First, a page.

Creating a DIY 433 MHz ESP8266-based Home Automation bridge to switch DIP remote control outlets

A couple of years ago I built a pretty basic smart home application allowing me to control my remote controlled sockets via an Android app or a Web Extension. It’s based on the rcswitch library run on an Apache. The 433 MHz signals are sent by a FS1000A transmitter hooked up via GPIO to a Raspberry Pi. The whole setup lied on the ground in a corner of my apartment behind a curtain next to my network wall jack. Now where we have just moved to a nice new and twice as big home, I needed a solution which could be placed in the middle of all rooms to allow the rather weak 433 MHz signals to reach every receiver. Additionally, I wanted to get rid of having to maintain a full Ubuntu server, which only serves as a light switch for the most part.

Firefox WebExtension used to turn on desk lamp
Firefox WebExtension used to turn on desk lamp

Around that time, I stumbled upon the ESP8266: a low-cost WiFi microchip with full TCP/IP stack and microcontroller capability – ideally soldered on a NodeMCU or Wemos D1 for the maximum level of convenience. Arduino and Wifi: a whole new world of IoT-possibilities. Once you’ve added the board manager to your Arduino IDE, you can use those tiny boards just like an ordinary Arduino. As the Arduino WebServer library can turn a NodeMCU development board into a light-weight HTTP server and the rcswitch library is also available on Arduino, I decided to put both – NodeMCU and FS1000A – into a junction box to create a DIY 433 MHz RF WiFi bridge.

To reach the bridge you should either assign a static IP or use mDNS. Keep in mind that mDNS is not supported by all operating systems out of the box. If in doubt, use a static IP.  To make the bridge accessible from outside your home network, you need to open and forward a port on your router (port 80 by default and can be changed in line 10). It’s recommend to secure any connection made through the public internet. By the time I was writing the script, there hasn’t been a HTTPS server implementation around. However, I found HelloServerBearSSL while writing this article. It looks very promising and is definitely worth a try.

433Mhz RF WiFi Bridge Junction Box opened and closed
433 MHz RF WiFi Bridge Junction Box opened and closed

This project works with simple DIP-switch remote outlets only. It became quite hard to get the “old” DIP outlets as most producers switched to the “new” outlets, which use a button on the receivers to “learn” a signal. There is a NewRemoteSwitch library to deal with them. But as I just recently found one last triple pack in a dollar store, I am stocked until I will eventually move to Wifi controlled outlets.

Enough talk. A typical request contains the five digit system code, five digit unit code and a binary power code separated by comma. You can also concatenate multiple commands using semicolon. A sample request to switch on outlet A and switch off outlet B would look like this:


Here is the code. Further down is a download link.

DOWNLOAD: 433MHzWifiBridge Project


Using a ML8511 UV sensor and an Arduino Nano to test UV-filtering properties of sunglasses

Do cheap freebie sunglasses really block UV light or are they mostly just toys, which pose a serious health risk to your eyes? That’s the question I asked myself when coming across one of my wife’s cheesy glasses. I always warned her, but never could proof the potential risk of increased UV exposure caused by non-blocking tinted glasses. Until now…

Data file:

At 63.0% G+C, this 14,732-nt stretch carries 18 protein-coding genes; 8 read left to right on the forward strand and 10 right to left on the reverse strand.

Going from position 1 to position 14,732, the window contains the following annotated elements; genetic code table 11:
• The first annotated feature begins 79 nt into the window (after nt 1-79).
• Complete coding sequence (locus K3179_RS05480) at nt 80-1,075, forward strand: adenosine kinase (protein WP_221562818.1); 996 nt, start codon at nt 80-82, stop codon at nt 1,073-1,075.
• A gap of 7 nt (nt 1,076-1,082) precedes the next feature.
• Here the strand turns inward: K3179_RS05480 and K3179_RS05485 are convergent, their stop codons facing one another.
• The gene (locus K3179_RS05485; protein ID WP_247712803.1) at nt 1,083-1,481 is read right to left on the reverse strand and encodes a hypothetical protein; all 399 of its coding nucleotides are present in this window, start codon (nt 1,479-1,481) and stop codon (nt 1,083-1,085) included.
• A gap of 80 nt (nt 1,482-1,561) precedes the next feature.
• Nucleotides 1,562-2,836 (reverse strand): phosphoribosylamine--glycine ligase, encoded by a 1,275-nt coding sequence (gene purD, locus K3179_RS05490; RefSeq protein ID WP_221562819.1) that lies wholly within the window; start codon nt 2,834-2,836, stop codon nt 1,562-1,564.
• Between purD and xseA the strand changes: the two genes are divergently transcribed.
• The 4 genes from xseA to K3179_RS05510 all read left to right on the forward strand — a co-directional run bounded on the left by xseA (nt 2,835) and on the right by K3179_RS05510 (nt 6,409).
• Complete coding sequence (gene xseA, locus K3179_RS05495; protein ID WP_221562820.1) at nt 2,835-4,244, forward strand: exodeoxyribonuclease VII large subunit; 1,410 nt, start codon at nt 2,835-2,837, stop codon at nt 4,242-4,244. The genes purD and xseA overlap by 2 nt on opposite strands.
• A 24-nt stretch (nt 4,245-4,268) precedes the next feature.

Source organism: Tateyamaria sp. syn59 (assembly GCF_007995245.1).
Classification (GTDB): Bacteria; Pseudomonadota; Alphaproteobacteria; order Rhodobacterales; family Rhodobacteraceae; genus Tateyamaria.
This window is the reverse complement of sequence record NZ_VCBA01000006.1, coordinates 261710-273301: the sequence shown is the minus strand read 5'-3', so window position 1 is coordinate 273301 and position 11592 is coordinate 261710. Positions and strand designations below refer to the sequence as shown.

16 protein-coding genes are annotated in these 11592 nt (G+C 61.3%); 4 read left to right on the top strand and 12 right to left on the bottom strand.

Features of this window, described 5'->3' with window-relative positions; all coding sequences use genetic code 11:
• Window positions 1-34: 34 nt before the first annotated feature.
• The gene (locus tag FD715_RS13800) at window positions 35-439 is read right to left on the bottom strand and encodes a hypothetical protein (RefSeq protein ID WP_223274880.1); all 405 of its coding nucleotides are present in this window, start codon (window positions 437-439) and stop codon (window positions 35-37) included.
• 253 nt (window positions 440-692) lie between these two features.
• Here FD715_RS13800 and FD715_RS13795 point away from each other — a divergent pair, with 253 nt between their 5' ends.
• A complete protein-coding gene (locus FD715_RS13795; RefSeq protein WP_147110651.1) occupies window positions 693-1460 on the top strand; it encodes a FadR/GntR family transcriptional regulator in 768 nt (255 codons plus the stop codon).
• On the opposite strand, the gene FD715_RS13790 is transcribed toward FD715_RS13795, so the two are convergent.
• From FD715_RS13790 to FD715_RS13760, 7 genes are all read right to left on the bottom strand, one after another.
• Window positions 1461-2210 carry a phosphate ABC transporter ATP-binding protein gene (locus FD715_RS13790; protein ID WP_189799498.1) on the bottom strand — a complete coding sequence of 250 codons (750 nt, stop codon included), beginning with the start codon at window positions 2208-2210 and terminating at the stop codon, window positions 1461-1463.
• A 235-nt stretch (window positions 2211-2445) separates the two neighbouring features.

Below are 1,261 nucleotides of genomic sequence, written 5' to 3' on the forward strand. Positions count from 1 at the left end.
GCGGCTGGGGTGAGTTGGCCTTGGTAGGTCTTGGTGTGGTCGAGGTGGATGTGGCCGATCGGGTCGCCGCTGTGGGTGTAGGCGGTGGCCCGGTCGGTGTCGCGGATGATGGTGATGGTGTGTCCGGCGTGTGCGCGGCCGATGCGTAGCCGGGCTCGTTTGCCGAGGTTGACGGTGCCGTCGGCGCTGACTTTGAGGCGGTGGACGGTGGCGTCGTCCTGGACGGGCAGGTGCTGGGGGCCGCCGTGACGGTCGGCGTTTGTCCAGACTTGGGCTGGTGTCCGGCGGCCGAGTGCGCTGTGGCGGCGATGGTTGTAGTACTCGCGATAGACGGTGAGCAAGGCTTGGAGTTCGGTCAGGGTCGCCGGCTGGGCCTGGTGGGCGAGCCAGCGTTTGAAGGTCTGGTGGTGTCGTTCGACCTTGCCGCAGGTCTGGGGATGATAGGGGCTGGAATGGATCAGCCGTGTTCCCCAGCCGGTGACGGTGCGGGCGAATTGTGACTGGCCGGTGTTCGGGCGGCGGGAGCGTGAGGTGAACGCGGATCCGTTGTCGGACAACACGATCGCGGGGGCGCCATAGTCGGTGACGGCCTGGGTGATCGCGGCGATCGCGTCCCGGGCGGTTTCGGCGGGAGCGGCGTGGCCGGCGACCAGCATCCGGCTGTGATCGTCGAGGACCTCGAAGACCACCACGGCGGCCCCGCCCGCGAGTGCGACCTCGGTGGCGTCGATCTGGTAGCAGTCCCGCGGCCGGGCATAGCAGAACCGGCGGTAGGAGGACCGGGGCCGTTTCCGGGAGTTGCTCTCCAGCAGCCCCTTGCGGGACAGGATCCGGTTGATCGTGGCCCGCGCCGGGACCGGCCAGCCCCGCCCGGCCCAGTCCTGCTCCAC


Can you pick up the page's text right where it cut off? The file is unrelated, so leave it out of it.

After buying one of those cheap Arduino Nano clones (oh the irony), I started experimenting with all kind of sensors. One of them was the ML8511. This sensor detects 280 – 390 nm light most effectively. This wavelength is categorized as part of the UVB spectrum and most of the UVA spectrum. Overexposure to UVA radiation has been linked to the development of certain types of cataracts, and research suggests UVA rays may play a role in development of macular degeneration.

The setup was straight forward: I hung an UV LED torch over the sensor using my helping hand. The emitted 395 nm light is slightly out of range, but the torch has proven to be a reliable source of detectable UV light. Pointing the beam directly at the photo resistor was crucial as the amount of measurable UV light decreases rapidly on the beam’s edges. I used a sketch from Sparkfun to read the sensor’s output. The unit measure wasn’t really necessary as I was mainly interested in the relative amount of absorbed UV light. But having the Milliwatts per square Centimeter came in handy. The problem was that the script outputted -1 mW/cm² when being in an UV-free environment. The solution was unexpected: The voltage of the “supposed to be 1% accurate” 3v3 Nano output was in fact only 10% accurate and came out as being 3.61 volts. Seems like testing cheap sunglasses using even cheaper tools isn’t the best idea. However, the sketch’s output can be calibrated by adjusting the hard-coded reference variable in the script to the actual reference voltage.

All tested sunglasses absorbed a fair amount of UV light. The best pairs filtered the UV light nearly completely (meaning below a level that can be detected by an ML8511 in this particular setup and ignoring the minor UV halo around the frame due to the sensor not being fully covered by the glass). The rest ranged between letting 1 – 10% of UV irradiation to pass through – proving that all sunglasses had UV-filtering properties. Given that a good UV protection can be bought for less than 10 Euros (the best pair tested), it is probably a good idea to not use freebie sunglasses if you have a bad gut feeling. As general advice, make sure that you buy your glasses from trusted retailers (optician, pharmacy, supermarket, etc.) or let them be tested.

Seeing is believing. 😉


UV test setup with ML8511 and Arduino Nano R3
Serial monitor output of the sketch used



Reference and further reading: